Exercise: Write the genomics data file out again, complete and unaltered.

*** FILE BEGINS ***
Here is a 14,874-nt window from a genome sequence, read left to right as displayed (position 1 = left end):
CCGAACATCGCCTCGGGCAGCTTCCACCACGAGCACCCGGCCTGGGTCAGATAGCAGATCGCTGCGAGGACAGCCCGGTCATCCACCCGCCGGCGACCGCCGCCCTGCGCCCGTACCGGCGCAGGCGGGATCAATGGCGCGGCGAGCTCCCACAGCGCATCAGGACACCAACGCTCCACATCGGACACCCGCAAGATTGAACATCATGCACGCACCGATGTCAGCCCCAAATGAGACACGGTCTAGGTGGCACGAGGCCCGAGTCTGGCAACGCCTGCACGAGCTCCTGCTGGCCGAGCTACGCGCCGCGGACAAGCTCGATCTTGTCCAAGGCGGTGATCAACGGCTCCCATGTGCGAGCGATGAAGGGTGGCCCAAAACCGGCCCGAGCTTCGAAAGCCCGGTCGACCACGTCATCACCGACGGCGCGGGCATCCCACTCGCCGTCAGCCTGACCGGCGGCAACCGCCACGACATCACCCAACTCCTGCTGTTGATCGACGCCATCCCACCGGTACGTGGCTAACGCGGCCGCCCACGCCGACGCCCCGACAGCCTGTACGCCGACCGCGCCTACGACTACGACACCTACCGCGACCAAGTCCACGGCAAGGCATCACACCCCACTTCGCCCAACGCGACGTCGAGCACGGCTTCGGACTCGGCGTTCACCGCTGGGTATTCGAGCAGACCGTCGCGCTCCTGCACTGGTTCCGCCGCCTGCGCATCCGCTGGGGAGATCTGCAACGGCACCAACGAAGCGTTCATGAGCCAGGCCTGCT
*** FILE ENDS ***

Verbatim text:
Here is a 14,874-nt window from a genome sequence, read left to right as displayed (position 1 = left end):
CCGAACATCGCCTCGGGCAGCTTCCACCACGAGCACCCGGCCTGGGTCAGATAGCAGATCGCTGCGAGGACAGCCCGGTCATCCACCCGCCGGCGACCGCCGCCCTGCGCCCGTACCGGCGCAGGCGGGATCAATGGCGCGGCGAGCTCCCACAGCGCATCAGGACACCAACGCTCCACATCGGACACCCGCAAGATTGAACATCATGCACGCACCGATGTCAGCCCCAAATGAGACACGGTCTAGGTGGCACGAGGCCCGAGTCTGGCAACGCCTGCACGAGCTCCTGCTGGCCGAGCTACGCGCCGCGGACAAGCTCGATCTTGTCCAAGGCGGTGATCAACGGCTCCCATGTGCGAGCGATGAAGGGTGGCCCAAAACCGGCCCGAGCTTCGAAAGCCCGGTCGACCACGTCATCACCGACGGCGCGGGCATCCCACTCGCCGTCAGCCTGACCGGCGGCAACCGCCACGACATCACCCAACTCCTGCTGTTGATCGACGCCATCCCACCGGTACGTGGCTAACGCGGCCGCCCACGCCGACGCCCCGACAGCCTGTACGCCGACCGCGCCTACGACTACGACACCTACCGCGACCAAGTCCACGGCAAGGCATCACACCCCACTTCGCCCAACGCGACGTCGAGCACGGCTTCGGACTCGGCGTTCACCGCTGGGTATTCGAGCAGACCGTCGCGCTCCTGCACTGGTTCCGCCGCCTGCGCATCCGCTGGGGAGATCTGCAACGGCACCAACGAAGCGTTCATGAGCCAGGCCTGCT